I usually get by with 3 or 4 color coats.

I agree absolutely with Jimmy on the clear coats.

I use Duplicolor rattle can clear which goes on very thinly, so 5 or 6 coats is not out of the question.

The more clear you can get away with, without hiding detail, the better it will be when it comes to polishing.

 

Steve

  • Member since
    February, 2016
Posted by smitherreen on Wednesday, February 08, 2017 1:48 PM
First off thanks to the both of you. If I can go a little bit deeper without driving you crazy, here is really what I am getting at now after your replies: 1) I take it you wet sand after last primer coat? 2) What about the final color, do you sand in between each coat or on the last coat? 3) Do you rub it out then prior to clearcoat? 4) Lastly on the Clear Coat, spray as many layers as you need and then follow up with wet sand and rubbing out? Thanks for sticking with me. Tom
  • Member since
    December, 2007
  • From: Oregon: Tree Country.
Posted by Treehugger Dave on Wednesday, February 08, 2017 4:51 PM

I have a different take on all of this. I haven't sanded a paint job in decades.

First off, great preparation is an absolute must and so is a good quality primer and paints and a great repeatable paint system where its a simple thing to do.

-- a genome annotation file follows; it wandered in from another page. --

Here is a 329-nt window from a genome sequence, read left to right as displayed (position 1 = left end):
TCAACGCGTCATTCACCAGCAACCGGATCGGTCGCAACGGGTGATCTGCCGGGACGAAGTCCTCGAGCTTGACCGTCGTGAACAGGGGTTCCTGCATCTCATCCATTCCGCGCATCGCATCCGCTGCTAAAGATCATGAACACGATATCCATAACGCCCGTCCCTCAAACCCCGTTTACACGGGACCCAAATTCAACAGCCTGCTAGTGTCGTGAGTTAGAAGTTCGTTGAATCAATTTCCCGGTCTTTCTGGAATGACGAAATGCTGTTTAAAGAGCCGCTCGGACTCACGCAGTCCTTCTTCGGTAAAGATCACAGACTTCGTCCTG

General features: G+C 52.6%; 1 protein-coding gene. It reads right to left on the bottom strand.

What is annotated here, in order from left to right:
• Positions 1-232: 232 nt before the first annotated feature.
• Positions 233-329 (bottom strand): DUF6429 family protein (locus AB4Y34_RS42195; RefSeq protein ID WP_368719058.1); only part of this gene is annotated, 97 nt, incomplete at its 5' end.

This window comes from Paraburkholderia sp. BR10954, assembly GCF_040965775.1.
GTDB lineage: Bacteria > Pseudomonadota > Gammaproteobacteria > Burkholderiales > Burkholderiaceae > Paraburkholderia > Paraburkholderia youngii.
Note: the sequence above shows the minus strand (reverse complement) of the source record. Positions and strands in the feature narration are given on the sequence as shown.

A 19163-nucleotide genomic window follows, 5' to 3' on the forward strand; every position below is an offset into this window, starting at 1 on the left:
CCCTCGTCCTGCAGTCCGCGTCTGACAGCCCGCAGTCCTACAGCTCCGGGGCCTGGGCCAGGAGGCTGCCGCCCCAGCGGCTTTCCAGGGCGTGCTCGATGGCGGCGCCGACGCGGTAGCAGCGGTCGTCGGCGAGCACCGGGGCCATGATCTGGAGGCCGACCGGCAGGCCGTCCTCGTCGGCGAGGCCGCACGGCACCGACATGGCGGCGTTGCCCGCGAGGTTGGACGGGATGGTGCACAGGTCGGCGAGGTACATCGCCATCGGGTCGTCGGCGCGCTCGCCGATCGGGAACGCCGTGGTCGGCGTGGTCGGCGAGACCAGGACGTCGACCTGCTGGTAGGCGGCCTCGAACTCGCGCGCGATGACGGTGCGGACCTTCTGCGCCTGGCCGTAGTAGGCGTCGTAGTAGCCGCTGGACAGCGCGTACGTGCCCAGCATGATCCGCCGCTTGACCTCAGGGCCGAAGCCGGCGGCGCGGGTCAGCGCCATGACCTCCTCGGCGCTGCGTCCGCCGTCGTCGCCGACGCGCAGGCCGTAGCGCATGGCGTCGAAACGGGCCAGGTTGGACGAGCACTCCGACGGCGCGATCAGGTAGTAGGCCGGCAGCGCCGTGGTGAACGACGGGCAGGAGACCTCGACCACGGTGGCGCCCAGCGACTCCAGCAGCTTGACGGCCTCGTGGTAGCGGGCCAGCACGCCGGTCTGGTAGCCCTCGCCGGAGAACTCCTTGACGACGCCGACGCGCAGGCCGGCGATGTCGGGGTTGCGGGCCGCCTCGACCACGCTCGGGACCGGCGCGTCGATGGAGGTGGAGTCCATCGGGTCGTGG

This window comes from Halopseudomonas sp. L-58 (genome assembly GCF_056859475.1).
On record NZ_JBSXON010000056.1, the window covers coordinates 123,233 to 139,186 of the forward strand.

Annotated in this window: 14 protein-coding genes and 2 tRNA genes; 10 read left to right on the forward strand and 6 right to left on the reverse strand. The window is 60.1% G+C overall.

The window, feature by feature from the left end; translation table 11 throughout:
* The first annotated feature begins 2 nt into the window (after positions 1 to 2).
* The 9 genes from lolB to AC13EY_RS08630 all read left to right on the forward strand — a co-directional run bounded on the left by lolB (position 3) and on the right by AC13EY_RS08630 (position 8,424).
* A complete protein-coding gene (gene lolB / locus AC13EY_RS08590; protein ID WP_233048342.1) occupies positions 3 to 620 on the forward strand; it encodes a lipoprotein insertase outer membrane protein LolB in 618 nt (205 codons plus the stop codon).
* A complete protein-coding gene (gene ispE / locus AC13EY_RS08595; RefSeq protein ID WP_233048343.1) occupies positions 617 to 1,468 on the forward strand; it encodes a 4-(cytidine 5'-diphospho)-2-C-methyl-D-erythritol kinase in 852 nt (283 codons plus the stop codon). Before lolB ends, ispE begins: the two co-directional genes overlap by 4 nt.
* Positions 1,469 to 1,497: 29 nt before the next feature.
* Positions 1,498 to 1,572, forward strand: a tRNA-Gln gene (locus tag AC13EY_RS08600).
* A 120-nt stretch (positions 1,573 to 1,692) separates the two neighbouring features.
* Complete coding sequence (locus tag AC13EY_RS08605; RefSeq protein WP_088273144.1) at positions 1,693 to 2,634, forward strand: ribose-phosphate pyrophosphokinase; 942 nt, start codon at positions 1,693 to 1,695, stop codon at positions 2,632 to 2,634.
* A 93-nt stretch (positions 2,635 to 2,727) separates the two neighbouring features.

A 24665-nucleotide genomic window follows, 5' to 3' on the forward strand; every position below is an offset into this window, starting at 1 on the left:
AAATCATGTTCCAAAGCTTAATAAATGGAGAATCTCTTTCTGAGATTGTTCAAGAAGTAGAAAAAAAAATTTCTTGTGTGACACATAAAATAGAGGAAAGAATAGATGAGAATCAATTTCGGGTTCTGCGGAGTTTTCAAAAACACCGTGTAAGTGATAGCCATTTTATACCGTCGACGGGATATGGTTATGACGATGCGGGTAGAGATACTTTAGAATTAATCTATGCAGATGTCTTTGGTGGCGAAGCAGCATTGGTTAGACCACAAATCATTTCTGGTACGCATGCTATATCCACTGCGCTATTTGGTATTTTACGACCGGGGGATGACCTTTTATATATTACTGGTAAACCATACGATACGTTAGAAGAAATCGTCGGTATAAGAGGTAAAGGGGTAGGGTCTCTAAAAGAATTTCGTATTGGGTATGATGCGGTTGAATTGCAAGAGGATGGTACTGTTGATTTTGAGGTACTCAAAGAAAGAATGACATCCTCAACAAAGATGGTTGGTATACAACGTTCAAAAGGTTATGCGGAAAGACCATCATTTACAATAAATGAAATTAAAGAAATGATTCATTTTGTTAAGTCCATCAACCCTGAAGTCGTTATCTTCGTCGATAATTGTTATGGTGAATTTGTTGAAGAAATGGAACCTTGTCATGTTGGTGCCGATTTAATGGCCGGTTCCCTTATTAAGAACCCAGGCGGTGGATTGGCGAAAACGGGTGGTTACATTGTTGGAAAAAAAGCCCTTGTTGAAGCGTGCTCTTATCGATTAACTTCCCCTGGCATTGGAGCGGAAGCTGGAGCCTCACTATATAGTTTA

After my last coat of clear whether it's acrylics, lacquer ot auto urethanes, I wait 16 - 20 hours and begin rubbing the paint out to a glass like finish.

For me waiting too long for the paint to dry is the worst thing I could do.

Paint is still "Fluid" when it's fresh and can be "Mechanically smoothed to a glass like finish by simply "Rubbing" it smooth. No sandpaper whatsoever except on body filler and primer - so simple and it gives a gorgeous finish. You just have to use the right materials, and have a system of painting that never fails you.

Makes model building so much more enjoyable Thumbs Up.

I love Mecum Auctions and Barrett/Jackson auctions.

I bought all the model stuff I wanted for Christmas because no one else would spend that much on me Laugh Laugh

 

                                     

 

 

  • Member since
    December, 2003
  • From: Nova Scotia
Posted by Bainford on Thursday, February 09, 2017 8:06 AM

smitherreen